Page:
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Is sure that all data are read from a NetworkStream when DataAvailable is false?

Or does the sender of the data have to send the length of the data first. And I have to read until I have read the number of bytes specified by the sender?

Sampel:

private Byte[] ReadStream(NetworkStream ns)
{
    var bl = new List<Byte>();
    var receivedBytes = new Byte[128];
    while (ns.DataAvailable)
    {
            var bytesRead = ns.Read(receivedBytes, 0, receivedBytes.Length);
            if (bytesRead == receivedBytes.Length)
                bl.AddRange(receivedBytes);
            else
                bl.AddRange(receivedBytes.Take(bytesRead));
    }
    return bl.ToArray();
}
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2 Answers 2

up vote 5 down vote accepted

DataAvailable just tells you what is buffered and available locally. It means exactly nothing in terms of what is likely to arrive. The most common use of DataAvailable is to decide between a sync read and an async read.

If you are expecting the inbound stream to close after the send, then you can just keep using Read until a non-positive result is achieved, which tells you it has reached the end. If they are sending multiple frames, or just aren't closing - then yes: you'll need some way of detecting the end of a frame (=logical message). That can be via a length-prefix and counting, but it can also be via sentinel values. For example, in text-based protocols, \n or \r are often interpreted as "end of message".

So: it depends entirely on your protocol.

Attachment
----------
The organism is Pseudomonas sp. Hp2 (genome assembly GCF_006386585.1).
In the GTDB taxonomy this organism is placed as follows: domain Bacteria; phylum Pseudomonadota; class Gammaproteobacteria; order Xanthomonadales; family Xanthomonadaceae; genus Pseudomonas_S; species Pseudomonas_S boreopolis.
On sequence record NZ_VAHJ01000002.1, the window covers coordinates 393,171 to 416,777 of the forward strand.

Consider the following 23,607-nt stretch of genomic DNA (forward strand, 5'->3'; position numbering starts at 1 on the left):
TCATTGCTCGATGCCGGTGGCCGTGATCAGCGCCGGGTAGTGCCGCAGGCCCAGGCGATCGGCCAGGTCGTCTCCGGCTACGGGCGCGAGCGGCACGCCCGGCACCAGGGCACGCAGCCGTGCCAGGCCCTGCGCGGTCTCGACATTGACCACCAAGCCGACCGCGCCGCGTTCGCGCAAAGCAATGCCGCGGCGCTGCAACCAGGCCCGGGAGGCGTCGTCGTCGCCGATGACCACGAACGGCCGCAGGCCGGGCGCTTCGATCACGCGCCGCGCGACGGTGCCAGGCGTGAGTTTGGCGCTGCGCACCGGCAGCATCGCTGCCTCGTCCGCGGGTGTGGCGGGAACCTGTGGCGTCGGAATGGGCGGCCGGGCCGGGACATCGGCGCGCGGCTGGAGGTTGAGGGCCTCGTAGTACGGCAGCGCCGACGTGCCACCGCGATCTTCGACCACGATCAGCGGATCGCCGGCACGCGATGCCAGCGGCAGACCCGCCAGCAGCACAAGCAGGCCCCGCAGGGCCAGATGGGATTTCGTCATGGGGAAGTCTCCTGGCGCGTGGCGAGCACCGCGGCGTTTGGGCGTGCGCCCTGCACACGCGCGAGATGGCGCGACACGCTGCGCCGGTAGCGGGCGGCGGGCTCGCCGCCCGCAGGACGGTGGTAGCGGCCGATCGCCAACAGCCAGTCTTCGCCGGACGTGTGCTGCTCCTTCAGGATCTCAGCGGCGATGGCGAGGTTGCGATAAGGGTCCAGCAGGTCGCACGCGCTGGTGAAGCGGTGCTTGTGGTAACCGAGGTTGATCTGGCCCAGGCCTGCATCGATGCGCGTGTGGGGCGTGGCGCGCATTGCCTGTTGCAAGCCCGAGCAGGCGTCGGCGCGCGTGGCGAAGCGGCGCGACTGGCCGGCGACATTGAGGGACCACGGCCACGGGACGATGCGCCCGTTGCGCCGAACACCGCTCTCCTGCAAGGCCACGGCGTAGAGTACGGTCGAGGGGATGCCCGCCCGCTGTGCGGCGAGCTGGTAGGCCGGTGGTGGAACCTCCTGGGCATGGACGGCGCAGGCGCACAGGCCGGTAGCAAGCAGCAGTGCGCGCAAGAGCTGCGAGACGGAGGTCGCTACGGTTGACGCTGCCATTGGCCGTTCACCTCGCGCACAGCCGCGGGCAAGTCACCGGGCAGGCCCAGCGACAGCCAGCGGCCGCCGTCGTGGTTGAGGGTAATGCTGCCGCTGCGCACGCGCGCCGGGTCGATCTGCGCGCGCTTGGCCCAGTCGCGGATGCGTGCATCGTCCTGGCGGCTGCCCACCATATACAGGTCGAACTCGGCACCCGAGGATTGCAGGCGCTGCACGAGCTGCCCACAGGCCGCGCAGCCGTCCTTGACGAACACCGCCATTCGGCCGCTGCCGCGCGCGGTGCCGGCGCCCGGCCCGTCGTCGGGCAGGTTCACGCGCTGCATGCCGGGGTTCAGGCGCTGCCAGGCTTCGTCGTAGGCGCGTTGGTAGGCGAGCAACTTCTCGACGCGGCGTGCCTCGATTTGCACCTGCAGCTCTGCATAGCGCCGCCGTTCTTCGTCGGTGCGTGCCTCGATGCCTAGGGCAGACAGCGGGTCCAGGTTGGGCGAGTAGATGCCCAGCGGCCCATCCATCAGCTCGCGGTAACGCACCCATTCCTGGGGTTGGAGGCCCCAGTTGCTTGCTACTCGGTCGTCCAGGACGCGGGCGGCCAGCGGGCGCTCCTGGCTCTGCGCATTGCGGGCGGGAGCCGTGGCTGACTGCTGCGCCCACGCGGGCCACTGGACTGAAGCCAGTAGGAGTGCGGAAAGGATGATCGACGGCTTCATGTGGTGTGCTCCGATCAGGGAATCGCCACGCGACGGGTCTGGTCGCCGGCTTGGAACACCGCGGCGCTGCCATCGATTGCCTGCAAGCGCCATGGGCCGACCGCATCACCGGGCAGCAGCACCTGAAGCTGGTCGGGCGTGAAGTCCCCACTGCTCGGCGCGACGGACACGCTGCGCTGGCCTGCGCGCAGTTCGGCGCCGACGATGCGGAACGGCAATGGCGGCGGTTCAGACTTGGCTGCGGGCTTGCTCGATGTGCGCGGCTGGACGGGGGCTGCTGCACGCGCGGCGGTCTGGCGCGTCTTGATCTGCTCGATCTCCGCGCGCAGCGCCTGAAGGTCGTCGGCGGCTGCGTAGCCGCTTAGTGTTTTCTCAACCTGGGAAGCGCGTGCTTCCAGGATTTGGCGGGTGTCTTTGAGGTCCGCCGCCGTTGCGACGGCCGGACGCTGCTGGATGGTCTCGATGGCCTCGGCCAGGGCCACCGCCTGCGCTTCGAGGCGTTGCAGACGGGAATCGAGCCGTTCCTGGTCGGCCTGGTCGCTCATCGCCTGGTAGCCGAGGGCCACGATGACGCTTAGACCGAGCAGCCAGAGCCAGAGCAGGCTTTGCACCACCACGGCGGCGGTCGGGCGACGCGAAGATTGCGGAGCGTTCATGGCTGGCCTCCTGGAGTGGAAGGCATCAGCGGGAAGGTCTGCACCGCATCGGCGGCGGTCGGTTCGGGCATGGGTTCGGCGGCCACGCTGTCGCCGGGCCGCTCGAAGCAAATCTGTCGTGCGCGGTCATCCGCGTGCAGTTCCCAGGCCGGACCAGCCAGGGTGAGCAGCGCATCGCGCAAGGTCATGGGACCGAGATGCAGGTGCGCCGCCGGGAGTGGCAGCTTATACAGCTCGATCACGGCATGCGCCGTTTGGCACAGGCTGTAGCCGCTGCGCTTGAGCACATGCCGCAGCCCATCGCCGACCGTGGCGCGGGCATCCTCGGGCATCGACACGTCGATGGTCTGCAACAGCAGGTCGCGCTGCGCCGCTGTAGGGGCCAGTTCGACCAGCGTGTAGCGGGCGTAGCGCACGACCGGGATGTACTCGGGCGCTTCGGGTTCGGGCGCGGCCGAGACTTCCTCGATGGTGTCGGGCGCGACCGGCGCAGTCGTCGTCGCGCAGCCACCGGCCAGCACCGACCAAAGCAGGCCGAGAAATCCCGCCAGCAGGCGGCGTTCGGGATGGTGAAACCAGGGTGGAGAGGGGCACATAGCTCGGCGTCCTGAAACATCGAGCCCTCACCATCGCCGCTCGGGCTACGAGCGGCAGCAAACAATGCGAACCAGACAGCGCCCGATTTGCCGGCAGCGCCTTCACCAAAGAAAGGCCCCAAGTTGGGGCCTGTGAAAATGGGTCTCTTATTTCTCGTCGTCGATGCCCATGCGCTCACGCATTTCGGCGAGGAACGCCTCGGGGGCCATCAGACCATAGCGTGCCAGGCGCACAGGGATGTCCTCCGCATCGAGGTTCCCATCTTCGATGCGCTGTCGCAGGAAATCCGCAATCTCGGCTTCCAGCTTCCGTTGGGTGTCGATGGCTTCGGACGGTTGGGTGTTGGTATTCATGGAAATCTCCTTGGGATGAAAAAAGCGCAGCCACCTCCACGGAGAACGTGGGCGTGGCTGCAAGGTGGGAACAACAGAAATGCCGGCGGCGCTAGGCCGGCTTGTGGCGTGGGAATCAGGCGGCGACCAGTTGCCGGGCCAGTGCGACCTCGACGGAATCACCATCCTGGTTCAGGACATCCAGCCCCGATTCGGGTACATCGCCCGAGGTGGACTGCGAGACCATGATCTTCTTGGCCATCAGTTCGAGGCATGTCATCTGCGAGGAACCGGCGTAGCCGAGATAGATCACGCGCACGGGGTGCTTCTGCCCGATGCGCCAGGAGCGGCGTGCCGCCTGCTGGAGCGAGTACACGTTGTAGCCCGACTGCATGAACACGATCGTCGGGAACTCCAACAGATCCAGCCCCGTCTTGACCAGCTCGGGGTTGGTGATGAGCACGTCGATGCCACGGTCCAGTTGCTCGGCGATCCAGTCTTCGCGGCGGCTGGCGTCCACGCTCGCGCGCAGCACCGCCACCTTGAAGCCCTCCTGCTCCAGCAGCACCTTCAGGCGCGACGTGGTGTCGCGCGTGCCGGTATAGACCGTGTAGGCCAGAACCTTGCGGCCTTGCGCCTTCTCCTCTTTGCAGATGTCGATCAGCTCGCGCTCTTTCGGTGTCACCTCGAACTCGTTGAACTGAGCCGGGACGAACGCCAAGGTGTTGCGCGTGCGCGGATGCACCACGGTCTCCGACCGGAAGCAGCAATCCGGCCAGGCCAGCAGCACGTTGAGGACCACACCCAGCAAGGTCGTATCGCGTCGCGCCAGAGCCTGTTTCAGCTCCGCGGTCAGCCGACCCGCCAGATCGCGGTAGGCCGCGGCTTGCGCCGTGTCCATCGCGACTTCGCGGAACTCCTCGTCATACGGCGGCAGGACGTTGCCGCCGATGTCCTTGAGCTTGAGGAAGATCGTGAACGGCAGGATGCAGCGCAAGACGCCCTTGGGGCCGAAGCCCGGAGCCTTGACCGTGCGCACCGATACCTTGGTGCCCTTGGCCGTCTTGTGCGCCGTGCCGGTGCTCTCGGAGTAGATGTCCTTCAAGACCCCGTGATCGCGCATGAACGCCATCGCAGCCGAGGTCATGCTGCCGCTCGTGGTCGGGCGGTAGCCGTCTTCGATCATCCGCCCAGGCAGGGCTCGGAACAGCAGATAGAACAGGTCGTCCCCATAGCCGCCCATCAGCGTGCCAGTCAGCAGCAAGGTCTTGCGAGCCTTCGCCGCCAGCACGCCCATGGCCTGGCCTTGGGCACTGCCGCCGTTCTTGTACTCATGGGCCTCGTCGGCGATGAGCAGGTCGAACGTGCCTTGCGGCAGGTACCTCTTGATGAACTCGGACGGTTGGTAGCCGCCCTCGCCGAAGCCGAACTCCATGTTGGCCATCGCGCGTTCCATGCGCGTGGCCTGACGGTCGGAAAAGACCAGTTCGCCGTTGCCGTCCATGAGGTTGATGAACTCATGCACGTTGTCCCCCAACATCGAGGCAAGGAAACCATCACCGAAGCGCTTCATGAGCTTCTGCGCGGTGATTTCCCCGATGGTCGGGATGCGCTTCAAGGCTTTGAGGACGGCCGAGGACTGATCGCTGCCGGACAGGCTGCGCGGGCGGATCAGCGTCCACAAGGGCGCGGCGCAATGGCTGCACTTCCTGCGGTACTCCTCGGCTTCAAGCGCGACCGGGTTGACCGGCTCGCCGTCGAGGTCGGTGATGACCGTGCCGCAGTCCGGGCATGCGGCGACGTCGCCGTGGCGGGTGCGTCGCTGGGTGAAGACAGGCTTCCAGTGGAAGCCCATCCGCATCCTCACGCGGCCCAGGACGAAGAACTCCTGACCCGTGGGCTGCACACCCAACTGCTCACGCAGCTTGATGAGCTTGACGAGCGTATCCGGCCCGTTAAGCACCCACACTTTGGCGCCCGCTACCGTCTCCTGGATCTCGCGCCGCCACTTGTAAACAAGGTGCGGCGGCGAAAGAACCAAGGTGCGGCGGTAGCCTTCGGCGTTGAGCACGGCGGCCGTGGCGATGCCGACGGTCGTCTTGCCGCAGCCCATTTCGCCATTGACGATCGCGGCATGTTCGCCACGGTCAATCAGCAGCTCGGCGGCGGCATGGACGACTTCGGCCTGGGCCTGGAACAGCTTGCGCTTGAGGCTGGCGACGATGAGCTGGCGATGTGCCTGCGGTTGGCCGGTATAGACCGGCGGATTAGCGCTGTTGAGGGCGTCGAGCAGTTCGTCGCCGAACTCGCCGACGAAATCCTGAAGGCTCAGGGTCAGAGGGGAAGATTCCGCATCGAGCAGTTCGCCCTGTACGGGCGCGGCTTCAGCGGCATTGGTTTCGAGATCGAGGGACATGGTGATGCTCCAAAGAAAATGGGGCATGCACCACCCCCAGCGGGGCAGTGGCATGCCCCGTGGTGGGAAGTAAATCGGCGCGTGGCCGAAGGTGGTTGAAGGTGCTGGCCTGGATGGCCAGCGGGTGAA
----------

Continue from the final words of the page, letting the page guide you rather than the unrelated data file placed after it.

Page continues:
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Thx. I’ll use a length-prefix (Because of the sender doesn’t close the stream) –  user1320170 Feb 5 '13 at 14:34
    
Marc , I don't understand : does the sender has to close or can he just do flush ? I'm asking because I'm sending person from java ( using protocol buffers) to my C# app and in the c# I read while DataAvailable and it does work....so am I doing it wrong ? ( which will be weird because it does working). –  Royi Namir Nov 6 at 15:19
    
@Royi DataAvailable === 0 does not tell you anything about the overall stream. It indicates neither the end of a frame nor the stream. The only thing it means is: right now, there is nothing in the receive buffer. In casual testing, this will generally appear to be the same thing as "the end of a frame", etc. However, this is not what it actually means, and it will fail. Like threading, however, making it demonstrably and repeatably fail is more tricky than it sounds, especially on a LAN and when using small payloads. –  Marc Gravell Nov 6 at 15:50
    
@Royi alternative visualisation: you are one side of a door, and your friend is the other. He has a book you want, but it is too big. So he is tearing out each page and posting it through the letter slot. When you stop seeing pages, you bind the book. It is all going well for the first few chapters until your friend stops for half a second to tie his shoelace. You stopped seeing ready pages so you walked away. Your book now ends half way through, mid sentence. –  Marc Gravell Nov 6 at 15:53
    
So , I must ( after serialization) - to see how many bytes the whole message is - and then send this number PRIOR to the message ? –  Royi Namir Nov 6 at 16:05

The easiest way would be to have a start/end character, so the message would be:

string message = "Hello";
string messageToSend = (char)2 + message + (char)3;
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1  
"best" is subjective and depends on a lot of factors. For example, from the OP's code it is impossible to know whether they are using a text protocol vs a binary protocol; if it is a binary protocol, sentinel values like this become very unreliable. –  Marc Gravell Feb 5 '13 at 14:34
    
@MarcGravell let me refrase, the easiest but effective way( as far as I know) –  CSharp Student Feb 5 '13 at 14:40
    
It's not quite that easy. You have to organise escaping of the sentinel values, and and of the escape character itself,and undo it at the receiver. Not that difficult, but I've seen a lot of people make a meal of it. –  EJP Feb 5 '13 at 21:46

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